Add in the selection of garden decor, wind chimes, garden-themed gifts and beautiful cotton women’s clothing (yes, a surprise for me, too!) and you have a great place to stop on the way to Fredricksburg, or a relaxing destination all its own.

And as if that wasn’t enough, there was live music in an outdoor venue, with tables for enjoying the view, the sounds and something from the ice cream shop or snack bar.

Pets on leash are welcome here, even in the shops as long as they are well-behaved.

Walk into History at Pioneer Farms

Pioneer Farms Austin

I am a sucker for living history museums.  It’s one thing to walk into a brand new building and see pictures of the “old days” and peer into glass cases filed with old tools and such.  But to see the things in a action, in a realistic setting?  Now THAT is something else entirely.

We found out about Pioneer Farms because of a Living Social offer, and decided to check it out.

When we pulled in the parking lot, we were initially disappointed…it looked tiny, and except for a couple of other cars in the lot, deserted.  But we headed for the general store/ticket counter and showed our passes.

The helpful volunteer showed us a map that immediately changed our thoughts about the place…instead of just the handful of building we could see, there were acres and acres of historical buildings, including three early Texas homesteads…one typical of homesteaders waiting for their claim, one typical of a working German farm, and one from a wealthier landowner.  There were also blacksmithing demos (and classes!), period crafts, farm animals, and costumed docent to explain the buildings, artifacts and lifestyle.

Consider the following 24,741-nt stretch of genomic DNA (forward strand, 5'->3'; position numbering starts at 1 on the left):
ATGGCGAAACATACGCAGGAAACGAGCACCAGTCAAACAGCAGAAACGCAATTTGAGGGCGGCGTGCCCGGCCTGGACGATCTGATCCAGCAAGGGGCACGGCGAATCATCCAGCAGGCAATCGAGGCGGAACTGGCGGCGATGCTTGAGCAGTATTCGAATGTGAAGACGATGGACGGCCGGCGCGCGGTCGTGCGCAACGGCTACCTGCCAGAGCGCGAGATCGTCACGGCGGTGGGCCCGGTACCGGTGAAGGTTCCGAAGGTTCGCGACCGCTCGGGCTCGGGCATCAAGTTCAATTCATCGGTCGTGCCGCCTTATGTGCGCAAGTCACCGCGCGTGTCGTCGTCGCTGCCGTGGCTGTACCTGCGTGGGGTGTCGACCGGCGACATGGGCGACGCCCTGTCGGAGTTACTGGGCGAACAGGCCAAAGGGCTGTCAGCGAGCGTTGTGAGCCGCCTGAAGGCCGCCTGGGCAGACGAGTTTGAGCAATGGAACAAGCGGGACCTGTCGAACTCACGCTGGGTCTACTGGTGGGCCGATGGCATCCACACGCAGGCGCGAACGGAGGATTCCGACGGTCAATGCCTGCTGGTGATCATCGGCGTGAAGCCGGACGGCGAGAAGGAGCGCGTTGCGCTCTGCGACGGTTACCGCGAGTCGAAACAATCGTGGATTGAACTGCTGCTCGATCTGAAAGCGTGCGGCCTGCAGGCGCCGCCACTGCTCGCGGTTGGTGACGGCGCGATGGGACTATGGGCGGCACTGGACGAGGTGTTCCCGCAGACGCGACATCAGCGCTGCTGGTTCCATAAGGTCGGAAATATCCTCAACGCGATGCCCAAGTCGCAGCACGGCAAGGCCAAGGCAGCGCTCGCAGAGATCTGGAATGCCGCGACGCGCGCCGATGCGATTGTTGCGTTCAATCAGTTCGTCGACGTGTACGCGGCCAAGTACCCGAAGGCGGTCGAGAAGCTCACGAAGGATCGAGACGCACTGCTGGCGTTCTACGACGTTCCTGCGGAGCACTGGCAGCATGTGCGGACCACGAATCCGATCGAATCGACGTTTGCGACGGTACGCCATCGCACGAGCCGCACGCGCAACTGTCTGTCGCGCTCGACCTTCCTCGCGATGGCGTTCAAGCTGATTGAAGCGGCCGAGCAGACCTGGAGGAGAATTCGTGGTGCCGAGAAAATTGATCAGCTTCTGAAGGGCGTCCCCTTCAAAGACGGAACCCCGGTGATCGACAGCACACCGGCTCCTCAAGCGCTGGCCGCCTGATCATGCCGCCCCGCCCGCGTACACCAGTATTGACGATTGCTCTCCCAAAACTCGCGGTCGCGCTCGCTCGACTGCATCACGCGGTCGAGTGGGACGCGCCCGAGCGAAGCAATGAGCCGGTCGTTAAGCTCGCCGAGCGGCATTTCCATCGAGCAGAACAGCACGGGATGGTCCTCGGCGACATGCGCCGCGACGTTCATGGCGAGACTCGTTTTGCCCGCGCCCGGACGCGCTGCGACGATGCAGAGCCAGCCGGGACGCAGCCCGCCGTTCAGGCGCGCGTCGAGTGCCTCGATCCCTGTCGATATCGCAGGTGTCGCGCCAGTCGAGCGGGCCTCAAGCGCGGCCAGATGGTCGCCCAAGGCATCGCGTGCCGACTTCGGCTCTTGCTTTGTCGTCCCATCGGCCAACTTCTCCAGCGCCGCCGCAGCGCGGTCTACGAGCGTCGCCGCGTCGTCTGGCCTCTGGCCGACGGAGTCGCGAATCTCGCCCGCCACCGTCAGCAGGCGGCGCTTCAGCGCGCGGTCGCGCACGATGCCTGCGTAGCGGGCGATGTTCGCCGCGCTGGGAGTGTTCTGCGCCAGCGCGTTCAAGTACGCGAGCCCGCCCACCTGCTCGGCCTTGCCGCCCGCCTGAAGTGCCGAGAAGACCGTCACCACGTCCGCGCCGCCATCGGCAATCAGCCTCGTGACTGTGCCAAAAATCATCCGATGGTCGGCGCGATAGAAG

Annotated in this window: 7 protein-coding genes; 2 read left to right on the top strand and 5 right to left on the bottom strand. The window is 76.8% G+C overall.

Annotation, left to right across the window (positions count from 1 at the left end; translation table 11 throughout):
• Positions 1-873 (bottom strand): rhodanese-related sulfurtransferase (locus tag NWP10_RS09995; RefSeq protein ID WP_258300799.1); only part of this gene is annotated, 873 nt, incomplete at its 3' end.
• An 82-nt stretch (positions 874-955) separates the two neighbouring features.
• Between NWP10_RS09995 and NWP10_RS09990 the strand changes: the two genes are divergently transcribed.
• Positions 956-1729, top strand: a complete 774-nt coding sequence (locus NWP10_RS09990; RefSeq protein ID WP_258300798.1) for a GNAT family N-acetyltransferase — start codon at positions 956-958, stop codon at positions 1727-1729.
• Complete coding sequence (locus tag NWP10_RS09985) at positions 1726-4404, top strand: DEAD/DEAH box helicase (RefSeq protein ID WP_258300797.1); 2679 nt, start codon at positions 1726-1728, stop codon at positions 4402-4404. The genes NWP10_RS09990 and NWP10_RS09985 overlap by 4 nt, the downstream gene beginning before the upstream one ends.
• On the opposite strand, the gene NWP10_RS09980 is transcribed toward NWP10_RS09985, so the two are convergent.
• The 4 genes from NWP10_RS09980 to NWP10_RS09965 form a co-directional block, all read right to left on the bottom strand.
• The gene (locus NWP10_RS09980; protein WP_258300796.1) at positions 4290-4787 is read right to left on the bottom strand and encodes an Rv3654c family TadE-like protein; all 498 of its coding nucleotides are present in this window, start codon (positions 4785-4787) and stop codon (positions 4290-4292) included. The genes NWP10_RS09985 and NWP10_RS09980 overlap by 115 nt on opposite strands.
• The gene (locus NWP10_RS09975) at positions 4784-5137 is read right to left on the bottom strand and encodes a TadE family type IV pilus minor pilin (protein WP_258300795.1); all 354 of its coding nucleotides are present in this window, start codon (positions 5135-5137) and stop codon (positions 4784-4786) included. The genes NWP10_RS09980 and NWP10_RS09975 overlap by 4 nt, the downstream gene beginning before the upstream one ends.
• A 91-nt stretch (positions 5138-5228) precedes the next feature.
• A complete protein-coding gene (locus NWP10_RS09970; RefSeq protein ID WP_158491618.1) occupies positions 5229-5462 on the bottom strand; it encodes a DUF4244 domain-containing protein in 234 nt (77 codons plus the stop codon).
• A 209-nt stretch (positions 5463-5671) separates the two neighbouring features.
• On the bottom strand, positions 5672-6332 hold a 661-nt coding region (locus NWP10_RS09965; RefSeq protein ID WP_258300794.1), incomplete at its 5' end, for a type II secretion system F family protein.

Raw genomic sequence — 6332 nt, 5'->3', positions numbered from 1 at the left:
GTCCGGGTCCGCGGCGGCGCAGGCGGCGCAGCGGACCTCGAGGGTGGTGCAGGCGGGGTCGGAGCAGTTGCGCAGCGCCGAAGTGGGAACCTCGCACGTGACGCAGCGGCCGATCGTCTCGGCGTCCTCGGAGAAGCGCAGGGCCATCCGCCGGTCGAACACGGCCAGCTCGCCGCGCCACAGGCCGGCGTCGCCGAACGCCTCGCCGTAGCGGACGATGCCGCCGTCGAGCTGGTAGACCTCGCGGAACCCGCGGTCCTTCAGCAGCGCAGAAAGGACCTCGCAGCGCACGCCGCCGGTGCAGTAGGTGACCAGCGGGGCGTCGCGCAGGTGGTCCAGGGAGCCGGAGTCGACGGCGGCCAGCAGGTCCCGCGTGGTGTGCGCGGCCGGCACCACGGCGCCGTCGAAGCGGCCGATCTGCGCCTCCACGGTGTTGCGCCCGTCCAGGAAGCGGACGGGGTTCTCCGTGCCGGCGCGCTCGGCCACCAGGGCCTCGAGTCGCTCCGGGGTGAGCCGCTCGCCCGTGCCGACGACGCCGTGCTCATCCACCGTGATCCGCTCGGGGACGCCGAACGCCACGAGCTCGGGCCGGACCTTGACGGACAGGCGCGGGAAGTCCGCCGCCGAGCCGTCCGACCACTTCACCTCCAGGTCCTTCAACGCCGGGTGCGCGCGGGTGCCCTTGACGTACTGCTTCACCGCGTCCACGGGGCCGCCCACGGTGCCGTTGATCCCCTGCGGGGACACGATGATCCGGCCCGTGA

In the end, what seemed like a 10 or 15 minute walk around a few buildings turned into a wonderful half day learning about Texas history and settlers.

This is a great place to take kids or out-of-town visitors.  Take your time wandering and absorbing the quiet of an earlier time when the ring of cell phones or the drone of the TV was mercifully unheard of.

Picnics are allowed, but pets are not.  Check their website for special events, craft demos and classes.

Lots of Steps but the View From Mount Bonnell is Worth It!

Mount Bonnell Park Austin

Yes, there are over 100 steps to reach the viewing platform at Mount Bonnell.  But when you get to the top, you’ll forget all about that burn in your muscles — the view is simply breath-taking.

Look one way, and gaze out over the water (you know, that wet stuff Austin just doesn’t seem to have enough of!). Look another, a few steps down the path, and you have a clear view of the city skyline.  Turn the other way and walk for a minute or two, and beautiful waterfront homes are in sight.

This is a great place for a picnic (yes, there are tables and benches.) Or find a rock above the water and settle down to read, write, play guitar or just enjoy the view.  Pets on leashes are welcome, parking is free and abundant, and most days this beautiful site is free from crowds.

A word of caution…Parents will need to keep a firm grip on little ones…the edges are real and the drop is significant.